They transitioned to “distance learning” almost overnight. They sent dozens of school supply packs to students in the mail. They fielded hundreds of parent questions.
Teachers could use a thank you.
“We’re exhausted,” said Marc Perkins, a biology professor at Orange Coast College in Costa Mesa.
This Teacher Appreciation Week, there will be no apple on the desk or hugs at the classroom door. Still, there are plenty of creative ways to honor teachers online or at a social distance.
“The biggest appreciation isn’t [a gift]. Those things are nice, but it almost feels like a social thing you do,” said Teresa Kaufman, preschool teacher and owner of Tiny Scholars Daycare, a Chinese immersion school in Redondo Beach. “Really, the appreciation comes from when a parent acknowledges the effort the teacher puts in for their kid. ... ‘Yes, thank you, I know he can be difficult. Thank you for giving him those extra hugs.’”
When the pandemic first stunned schools into shutdown mode, teachers were the ones coming up with ideas for how to acknowledge their students from a distance. Cars carrying teachers paraded through students’ neighborhoods to cheer them on. Schools released videos of teachers saying hello from their homes. This week in Long Beach, a “reverse parade” of families drove by Prisk Elementary School, where a line of teachers standing six feet apart waved homemade signs and cheered.
Now it’s up to families to return the favor. They may take inspiration from teachers by creating video collages or organizing a thank-you parade. Or students can send gift cards, draw homemade cards, write emails, drop off desserts, decorate their sidewalks with chalk art, put up yard signs or send money online through websites such as AdoptAClassroom.org or DonorsChoose.org.
New teachers may appreciate traditional gifts, like a mug, said Kaufman. But more senior teachers, who probably already have a large collection of such items, are more likely to appreciate a personalized thank-you.
Some families may find inspiration for an appreciation in a teacher’s Zoom classroom.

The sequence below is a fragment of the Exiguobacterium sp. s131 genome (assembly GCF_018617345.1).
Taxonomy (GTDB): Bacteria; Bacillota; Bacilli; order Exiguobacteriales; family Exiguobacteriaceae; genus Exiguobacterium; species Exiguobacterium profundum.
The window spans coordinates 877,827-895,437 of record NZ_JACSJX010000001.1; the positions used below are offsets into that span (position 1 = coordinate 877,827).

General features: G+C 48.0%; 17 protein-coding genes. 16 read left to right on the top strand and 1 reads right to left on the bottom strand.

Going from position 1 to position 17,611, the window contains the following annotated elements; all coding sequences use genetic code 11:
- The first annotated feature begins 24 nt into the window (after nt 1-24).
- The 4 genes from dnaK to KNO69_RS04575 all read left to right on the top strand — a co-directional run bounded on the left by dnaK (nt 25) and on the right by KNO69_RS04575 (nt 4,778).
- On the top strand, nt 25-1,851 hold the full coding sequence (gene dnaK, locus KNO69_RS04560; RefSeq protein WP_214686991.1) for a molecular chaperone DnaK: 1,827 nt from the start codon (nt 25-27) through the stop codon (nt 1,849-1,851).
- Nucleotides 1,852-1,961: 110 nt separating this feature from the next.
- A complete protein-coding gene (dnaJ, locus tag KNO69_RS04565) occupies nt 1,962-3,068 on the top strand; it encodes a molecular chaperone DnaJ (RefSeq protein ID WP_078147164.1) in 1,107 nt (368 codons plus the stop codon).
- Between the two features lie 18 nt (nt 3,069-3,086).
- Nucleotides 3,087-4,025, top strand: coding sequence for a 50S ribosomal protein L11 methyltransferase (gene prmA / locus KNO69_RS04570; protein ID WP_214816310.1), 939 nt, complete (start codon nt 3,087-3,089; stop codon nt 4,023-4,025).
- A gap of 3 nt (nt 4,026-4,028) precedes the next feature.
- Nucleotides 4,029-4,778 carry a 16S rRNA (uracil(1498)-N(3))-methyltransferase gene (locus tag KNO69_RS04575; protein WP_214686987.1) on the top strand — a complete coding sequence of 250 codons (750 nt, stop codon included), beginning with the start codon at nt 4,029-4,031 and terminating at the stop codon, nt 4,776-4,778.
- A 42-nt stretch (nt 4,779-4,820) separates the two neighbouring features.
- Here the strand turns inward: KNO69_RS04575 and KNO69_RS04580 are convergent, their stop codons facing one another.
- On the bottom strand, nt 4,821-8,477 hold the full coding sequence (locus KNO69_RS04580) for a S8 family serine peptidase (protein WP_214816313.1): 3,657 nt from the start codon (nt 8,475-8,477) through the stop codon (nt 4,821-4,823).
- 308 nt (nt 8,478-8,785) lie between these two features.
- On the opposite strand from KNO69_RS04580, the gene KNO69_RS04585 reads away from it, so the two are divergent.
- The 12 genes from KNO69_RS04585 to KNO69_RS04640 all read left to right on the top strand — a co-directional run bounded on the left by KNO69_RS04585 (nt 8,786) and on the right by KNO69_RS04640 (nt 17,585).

Deija Johnson, who teaches first- through sixth-grade students with disabilities at Killybrooke Elementary School in Costa Mesa, said it was initially strange to invite her students into her home virtually, and to see into theirs. But now she knows them more intimately than she would in a typical schoolyear.
“I will never forget these students because we learned so much about them through this process — and their siblings and their dog,” Johnson said. “We almost are in this synergy with each other, and it’s bonded us.”
Carmen Ornelas, a third-grade teacher at McKibben Elementary School in Whittier, is accustomed to getting small gifts during Teacher Appreciation Week. This year, her principal is sending out daily thank-you emails with inspirational songs. She has received a bouquet of virtual flowers and a few messages from parents.
But one of the most memorable messages came at the end of a Zoom class this week, when one third-grader raised his hand.
“‘It’s not a question, I just want to tell you thank you,’” she recalled him saying. “Just the small ‘thinking of you’ words, just the kindness and ‘I appreciate you.’ ... I appreciate them as well.”
The gratitude doesn’t have to come from current students, either. Perkins said he recently received an email from a student he’d taught in a biology class nearly a decade ago, who is now graduating from medical school. The note, which Perkins said still makes him tear up, reminisced on how much the student had loved the course.
“Those kinds of notes can mean so much to know that somebody’s still thinking about my little course that was one of, what, hundreds that he took on his journey,” Perkins said.